by Alex Gugel , all rights reserved

Golden Gate - Fort Baker

Parade Ground Walk

brochure Golden Gate - Fort Baker - Parade Ground Walk

Brochure Fort Baker Parade Ground Walk - Innovations in Army Post Life - at Fort Baker at Golden Gate National Recreation Area (NRA) in California. Published by the National Park Service (NPS).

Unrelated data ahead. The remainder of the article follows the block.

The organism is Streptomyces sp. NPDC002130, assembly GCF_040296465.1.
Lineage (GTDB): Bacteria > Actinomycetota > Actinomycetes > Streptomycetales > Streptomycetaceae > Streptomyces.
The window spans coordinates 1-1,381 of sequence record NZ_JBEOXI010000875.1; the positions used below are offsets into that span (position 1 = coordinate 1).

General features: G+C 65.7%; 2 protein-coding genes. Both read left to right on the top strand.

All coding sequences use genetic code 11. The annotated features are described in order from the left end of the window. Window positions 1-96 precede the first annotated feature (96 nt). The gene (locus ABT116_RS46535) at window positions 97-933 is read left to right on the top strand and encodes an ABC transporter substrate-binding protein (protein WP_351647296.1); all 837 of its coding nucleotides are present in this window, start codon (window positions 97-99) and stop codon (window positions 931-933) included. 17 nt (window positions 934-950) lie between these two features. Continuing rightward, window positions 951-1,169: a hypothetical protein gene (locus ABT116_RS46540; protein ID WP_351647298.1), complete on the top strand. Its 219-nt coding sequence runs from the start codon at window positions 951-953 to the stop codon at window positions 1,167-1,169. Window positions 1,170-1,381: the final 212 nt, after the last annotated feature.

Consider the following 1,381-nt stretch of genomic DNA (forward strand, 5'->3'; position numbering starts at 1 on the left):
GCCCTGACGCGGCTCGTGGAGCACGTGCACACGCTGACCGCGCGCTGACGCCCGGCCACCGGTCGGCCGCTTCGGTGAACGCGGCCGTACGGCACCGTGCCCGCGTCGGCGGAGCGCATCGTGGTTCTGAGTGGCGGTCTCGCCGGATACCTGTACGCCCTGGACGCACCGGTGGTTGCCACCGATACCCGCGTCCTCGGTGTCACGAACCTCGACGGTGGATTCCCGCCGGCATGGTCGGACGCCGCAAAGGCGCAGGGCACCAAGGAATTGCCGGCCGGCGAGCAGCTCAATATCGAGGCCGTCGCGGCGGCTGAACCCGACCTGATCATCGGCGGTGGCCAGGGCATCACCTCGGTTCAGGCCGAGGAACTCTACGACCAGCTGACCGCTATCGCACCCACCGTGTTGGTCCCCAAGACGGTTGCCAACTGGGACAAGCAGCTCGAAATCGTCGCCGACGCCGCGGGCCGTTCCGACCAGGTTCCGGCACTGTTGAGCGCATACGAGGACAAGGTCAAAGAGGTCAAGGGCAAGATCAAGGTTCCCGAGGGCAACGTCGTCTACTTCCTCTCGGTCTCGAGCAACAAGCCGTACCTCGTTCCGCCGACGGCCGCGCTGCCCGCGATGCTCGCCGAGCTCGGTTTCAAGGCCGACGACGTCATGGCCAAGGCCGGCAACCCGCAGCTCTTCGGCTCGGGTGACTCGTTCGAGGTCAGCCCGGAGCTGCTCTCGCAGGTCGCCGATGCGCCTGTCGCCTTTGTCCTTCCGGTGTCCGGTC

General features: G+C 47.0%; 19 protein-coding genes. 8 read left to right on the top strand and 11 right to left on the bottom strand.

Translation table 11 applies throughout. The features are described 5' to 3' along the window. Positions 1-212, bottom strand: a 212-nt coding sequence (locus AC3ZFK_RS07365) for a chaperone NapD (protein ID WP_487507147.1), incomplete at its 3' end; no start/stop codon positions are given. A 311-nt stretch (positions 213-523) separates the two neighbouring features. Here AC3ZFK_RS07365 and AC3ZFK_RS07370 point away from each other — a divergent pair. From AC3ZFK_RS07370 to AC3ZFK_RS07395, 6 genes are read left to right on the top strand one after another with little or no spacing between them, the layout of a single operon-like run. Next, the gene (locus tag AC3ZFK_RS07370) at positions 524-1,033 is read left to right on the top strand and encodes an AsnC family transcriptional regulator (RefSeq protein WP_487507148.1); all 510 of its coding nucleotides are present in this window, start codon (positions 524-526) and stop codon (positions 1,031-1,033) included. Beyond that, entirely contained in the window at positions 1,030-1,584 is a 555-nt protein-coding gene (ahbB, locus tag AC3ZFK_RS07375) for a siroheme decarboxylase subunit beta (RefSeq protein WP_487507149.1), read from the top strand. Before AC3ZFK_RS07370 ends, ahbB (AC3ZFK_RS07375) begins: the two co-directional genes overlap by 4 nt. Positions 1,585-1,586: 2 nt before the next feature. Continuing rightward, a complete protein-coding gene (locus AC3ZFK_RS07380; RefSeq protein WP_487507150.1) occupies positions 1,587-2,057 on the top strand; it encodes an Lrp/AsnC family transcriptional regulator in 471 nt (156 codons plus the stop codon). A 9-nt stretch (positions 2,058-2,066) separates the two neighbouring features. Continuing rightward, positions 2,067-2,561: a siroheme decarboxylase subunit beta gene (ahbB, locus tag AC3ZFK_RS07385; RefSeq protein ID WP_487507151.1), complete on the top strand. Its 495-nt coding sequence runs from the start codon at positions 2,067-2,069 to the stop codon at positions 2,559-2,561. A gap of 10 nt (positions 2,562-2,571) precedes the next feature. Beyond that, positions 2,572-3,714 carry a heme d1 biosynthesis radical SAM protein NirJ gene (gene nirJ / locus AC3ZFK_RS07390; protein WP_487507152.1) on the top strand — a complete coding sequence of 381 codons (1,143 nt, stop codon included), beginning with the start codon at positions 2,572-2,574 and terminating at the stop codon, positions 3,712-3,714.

Fort Baker Parade Ground Walk Innovations in Army Post Life Ko 522 6 be r 3 52 53 0 9 52 5 603 60 4 7 4 602 Murray C ircl 6 05 8 601 e 62 3 3 6 63 Institute at the Golden Gate Cavallo Point the Lodge at Golden Gate 52 7 53 1 3 53 Fort Baker Sausalito, CA 9 6 07 6 06 2 n Bu Murray Circle 631 6 29 615 1 East Road Bay Area Discovery Museum ad Ro r ke U.S. Coast Guard Station ille Road merv Som Travis Sailing Center North Printed on recycled paper with soybased inks. Fort Baker Parade Ground Walk: Innovations in Army Post Life Fort Baker Parade Ground Walk Innovations in Army Post Life The Route Length: .................. ½ mile Number of stops: .. 9 Time required:....... About 45 minutes Accessibility: Most of the route is paved and accessible. There is a moderately steep uphill walk between Stop #5 and Stop #6 that is not accessible. Restrooms: Portable toilets are located at the fshing pier at the waterfront. Historic Fort Baker is now home to Cavallo Point, the Lodge at Golden Gate. This tour takes you through the conference center and lodging facilities; please be respectful during your visit. If you have any questions, visit the Marin Headlands Visitor Center, located approximately 3 miles from Fort Baker in the historic Fort Barry Chapel. The visitor center number is (415) 331-1540. Fort Baker was named for Col. Edward Dickinson Baker, the commander of the 71st Pennsylvania Infantry Regiment who was killed during the Civil War. Cover photo: Fort Baker in 1923. All images from Golden Gate National Recreation Area, Park Archives and Record Center, unless otherwise noted. National Park Service T he U.S. Army established Fort Baker in 1897 to support the many seacoast defense batteries located around the north side of the Golden Gate strait. The design and architecture of this army post was a departure from earlier western military forts. Fort Baker represented a new model for army life, in which both the enlisted soldiers and ofcers enjoyed a much higher standard of living. Start the tour at Building 615, Fort Baker’s historic guardhouse, at the foot of the parade ground, facing the fag pole (see the map). 1 Most of the buildings around the parade ground were built between 1902 and 1910. (Photo circa 1905.) 1 Main Parade Ground The Establishment of Fort Baker By the turn of the 19th century, a major construction campaign began at Fort Baker to provide permanent housing for the newly reorganized Coast Artillery Corps. The Corps operated seven seacoast defense batteries [Ridge Battery (1871), Battery Cavallo (1872), Battery Spencer (1897), Battery Duncan (1900) Battery Kirby (1900), Battery Orlando-Wagner (1901), and Battery Yates (1905)]. To appreciate the signifcance of Fort Baker, it helps to understand the challenges of earlier routine army life during the late 19th century. The soldiers’ work was often physically demanding and tedious, and their military pay rarely covered even their own necessities. Most small frontier posts were a collection of drafty, run-down barracks that were poorly ventilated, with no running water, separate bathrooms, or electricity. The food was often of poor quantity and in short supply and the soldiers’ uniforms were made of shoddy, ill-ftting material. It is easy to understand why it was hard to encourage responsible men to join the Army. Most of the men who enlisted in the Army felt they had no other choice; they were often either in trouble with the law, or fat-out broke. 2 Fort Baker Parade Ground Walk: Innovations in Army Post Life The peace-time years between the Civil War (1865) and the SpanishAmerican War (1898) were a time of great improvement for the U.S. Army. The army turned its energy toward improving the living conditions of enlisted soldiers, in order to stem desertion, boost morale and attract a better class of recruits. Fort Baker is a refection of the new Army policies to improve a soldier’s life. These new policies dramatically infuenced how the army built their buildings. By the turn of the century, the army was creating a new military architecture and these changes can be easily identifed at Fort Baker. Begin to walk up the hill, alongside the historic parade ground. The National Park Service has recently restored the parade ground to its former historic confguration; planting new, hardy grass and trees that refect the parade ground’s original look and alignment by removing incompatible parking lots; and installing new sidewalks and curbs that match the historic ones. Stop at the frst large white building on your right-hand side. 2 This Fort Baker barracks’ interior shows the new, more spacious dormitory design. (Photo circa 1915.) National Park Service Building 636, Soldiers’ Barracks The Construction of a New & Better Army Post You are standing in front of a historic barracks where 109 enlisted soldiers lived, slept, ate and bathed. All of Fort Baker’s historic barracks represented ‘state-of-the-art’ military housing when completed in 1903. Earlier military housing had been much 3 diferent. During the late 1800s, army medical ofcers were appalled by the soldiers’ living conditions at the frontier posts. Two to three men would often share one bug-ridden, makeshift bed, in an already damp and cramped barrack. Many posts only owned one bath tub for ffty men; it was not uncommon for the men to bath only once a month. Fort Baker football team, photo circa 1910. (Photo courtesy of John Martini). 4 But by the early 1900s, the army began to design larger, healthier barracks with a new emphasis on proper ventilation, clean running water and modern toilet facilities. This former Fort Baker barracks was designed with open, spacious wards, numerous windows and real beds and mattresses. All the Fort Baker buildings had electricity, hot and cold running water, and a sufcient number of proper toilets and shower facilities. The frst foor contained a large kitchen, mess hall (a communal dining room) and a day room (a communal living room). The dormitories were located on the frst and second foor, where the enlisted soldiers slept in one large room. The noncommissioned ofcers—usually Fort Baker Parade Ground Walk: Innovations in Army Post Life Bldg. 623 Soldiers playing baseball on the main parade ground. Note the wood-frame barracks and the brick gymnasium, then unpainted, in the background. (Photo circa 1905.) unmarried lieutenants and captains—slept in separate private rooms. The bathroom facilities were in the basement and each barracks even had its own tailor and barber shop. Continue up the hill and stop at the frst building on your right, which was the post gymnasium. 3 Building 623, Post Gymnasium A Soldier’s Life Improves Life at Fort Baker illustrates other improvements made for the soldiers. In addition to raising the soldiers’ pay, providing new uniforms, and improving housing, the army also began to build facilities and sponsor activities to help alleviate the monotony of army life. The post exchange system was established, which ofered soldiers beer and general dry goods at a fair price. The army placed a new emphasis on physical activity, and in addition to the formation of baseball and football teams and marching bands. Most new posts included some kind of gymnasium space. The army also provided schooling, teachers, text books and libraries to help educate the men. The Fort Baker gymnasium, in front of you, was originally constructed as a fully-equipped exercise facility, with a basketball court, climbing ropes, jump horses, fying rings, tumbling mats and striking bags. The gymnasium also included a school room and reading room, a post exchange, a lunch counter and kitchen, and a bowling alley. Continue up the road and stop at either of the last two buildings on the right hand side. National Park Service 5 The Fort Baker parade ground was an essential military open space dedicated to drills, marches, parades and public ceremonies. Note how bare the landscape was originally. In 1905, when this photo was taken, trees were planted in a semicircle behind the buildings to help create much needed wind breaks and to add a more fnished appearance to the post (Photo circa 1905.) 4 Buildings 601 & 602, Artillery Barracks Colonial Revival Architecture at Fort Baker These historic barracks, like most of the Fort Baker buildings constructed between 1902 and 1910, were designed in the Colonial Revival architectural style. The goal of this architectural style, which favored clean, simple lines and a minimal use of applied decoration, was to inspire a sentimental remembrance of the early history of the United States, a time when American democracy was in its infancy. The Colonial Revival style is often characterized by large, stocky symmetrical buildings with classical elements, such as columns, porches and wide windows. The Fort Baker buildings were originally painted dark greens and browns and had gray slate roofs. By the 1930s, in an efort to match the Presidio and other Bay Area army posts, the army repainted the Fort Baker buildings an ofwhite color and replaced the slate roofs with red asphalt shingles. All three barracks were originally constructed with two-story front porches; the porches were removed in the 1950s. You are now at the top of the parade ground. Please turn left and walk up to Kober Street. 6 Fort Baker Parade Ground Walk: Innovations in Army Post Life 5 Kober Street Modest Military Housing As you walk up Kober Street, notice the modest, noncommissioned ofcers’ duplex housing on either side of the street. The scale and location of these homes refect the lower rank of the occupants. The ofcers lived in the large homes directly on Murray Circle, while the noncommissioned ofcers lived in these smaller residences, away from the heart of the post. Originally, the building plans for Fort Baker specifed brick, but the frst round of construction bids came in too high. As a result, most of the Fort Baker buildings were constructed in wood-frame. The two brick buildings on Kober Street are the only masonry residences. The noncommissioned offcers’ The single-family residence up the hill (Building 522) was conhousing along Kober Street was structed specifcally for the Fort Baker hospital steward. constructed between 1903 and 1909. Notice the rustic fence and Continue up the hill to Building 533, which was the post hospital. the sparse landscaping. (Photo This portion of the tour is not accessible. If you don’t want to courtesy of the Sausalito Historical walk up this hill, proceed to Stop 7, which starts in front of Building 603. Society circa 1905.) National Park Service 7 The Fort Baker Hospital was designed and constructed in 1905 during the same era as the Presidio’s Letterman Army Hospital complex. While the Fort Baker Hospital was much smaller in scale, both hospitals were designed with more space and better ventilation than earlier Army hospitals. This photo of a ward at the Letterman Army Hospital illustrates the improved medical conditions at an early 20th century military hospital. (Photo circa 1910.) 8 Fort Baker Parade Ground Walk: Innovations in Army Post Life 6 Building 533 Post Hospital A Healthier Army You are standing in front of Building 533, which was the Fort Baker Hospital, constructed as a 12-bed hospital in 1902. Changes in the Army medical health care system are also apparent at Fort Baker. Before the turn-of-the-century, sick soldiers were treated in drafty, temporary buildings. If their post did not have an assigned surgeon soldiers often had to wait long intervals for a traveling doctor to visit. Due to inadequate sleeping and sanitation conditions, diseases such as small pox, yellow fever and cholera remained rampant on army posts. As the medical community began to better understand germs and their relationship to diseases, the army began to place a new emphasis on cleanliness, water purifcation, proper ventilation, and the liberal use of disinfectants and quarantines. By the 1880’s, all posts were required to submit monthly sanitation reports, and the newly created Army Medical School provided more medical training. The army began to construct large, permanent hospital buildings. These medical advances resulted in a much healthier army, with a dramatic drop in illnesses. The Fort Baker Hospital had a medical store room and vegetable cellar in the basement, and an open, well-ventilated ward room, medicine dispensary, kitchen and mess hall on the frst foor. The second foor contained an operating room, a laboratory, and an isolation ward for communicable diseases. Walk back down the hill until you reach Murray Circle again. Turn right and stop in front of Building 603, which was the Post Headquarters Building, where the Commanding Ofcer had his formal ofces. National Park Service 9 7 Building 603, Post Headquarters “WANTED: 100 men for service….” Army recruitment ofces around the country posted “wanted” signs in the hopes of enticing men into joining the army. Why did these men enlist during peace-time? Civilian life did not always ofer job security; unemployment often infuenced men to enlist because they saw life in the army as a secure job when other possibilities did not exist. Many men wanted adventure to ride horses and to see the West. Some men, including African-American soldiers and recent immigrants, joined the U.S. Army because it ofered a better quality of life and an opportunity to gain an education with the hope of advancement. Enlisted Fort Baker musicians. (Photo circa 1905.) Who were the men stationed at Fort Baker? The 1910 census of Fort Baker provides valuable information about the enlisted soldiers and ofcers. Most of the enlisted men were in their 20s, unmarried and from the Northern, Western and Midwestern states. The single enlisted men listed professions such as cooks, tailors, musicians and mechanics. The married ofcers were identifed by rank—as majors, sergeants, and captains while most of the Fort Baker men were second generation Americans, while some of soldiers’ parents were foreign-born. About one out of every ffteen soldiers stationed here was an immigrant from another country such as Germany, Poland, Sweden, Ireland, England, Portugal, Austria and Hungary. Continue walking to your left and stop at the next large residential building. 10 Fort Baker Parade Ground Walk: Innovations in Army Post Life 8 Building 604, Commanding Offcer’s Residence A Prominent Home You are now standing in front of the former Commanding Ofcer’s residence, built in 1903. To help accentuate the commanding ofcers’ status on post, the army constructed their homes at prominent sites like this one. This residence originally had seven bedrooms and four bathrooms, and was designed as the largest, single family house on the post. Building 604 was also embellished with metal-pressed ceilings, freplaces with decorative mantels, and a built-in bufet in the dining room. This building, with its formal dining room, living room and library, was also designed for social functions. The commanding ofcer and his wife were expected to host a variety of parties and dinners to important visiting military and civilian dignitaries. These large social events could not have been possible without the help of servants; the servant quarters were located on the third foor, and the building had a separate servant staircase in the rear. Continue walking down the other side of Murray Circle and The Commanding Officer’s stop in front of the group of duplex housing with the large Residence and Headquarters. front porches. (Photo circa 1910.) National Park Service 11 A Fort Baker’s offcer’s wife with her children on the front porch of a Murray Circle residence. (Photo circa 1905.) 605, 606 & 607, 9 Buildings Offcers’ Housing Army Family Life Before Fort Baker was established, the frontier outposts were predominantly a bachelor society. The army strongly discouraged married junior ofcers, and soldiers were specifcally forbidden to marry (even though many of them did marry). If an ofcer had a wife and children, they were to be left behind at home. If the families were determined to follow the army made no provisions for them. Several groups of families and servants were often forced to live together in deteriorated, abandoned buildings of-post as makeshift housing. But by the turn of the century, as part of the efort to improve morale, ofcers were now allowed to bring their families with them. You are standing in front of duplex housing that was built in 1902–1904 to house the families of captains and lieutenants. Each family would occupy one-half of the building. These large homes, with ornate dining rooms, elegant living rooms and numerous bedrooms, became the new model for family life on post. Each residence was built to accommodate a large family, as well as the live-in servants who were necessary to support the family’s needs. The quality of this new housing design refects the U.S. Army’s acceptance of families within the military community. 12 Fort Baker Parade Ground Walk: Innovations in Army Post Life This porch detail shows the historic window shutters (which were probably removed in the 1950s) and the decorative cane porch furniture. (Photo circa 1905.) This marks the end of the Fort Baker tour. As a result of many army-mandated changes to military policies, a soldier’s everyday life was greatly improved by the late 19th century. These important changes are well expressed in both the design and function of Fort Baker’s historic buildings. If you are interested take the Fort Baker History Walk—Horseshoe Cove: A Water Haven on San Francisco Bay. (rev. 05/2008) National Park Service 13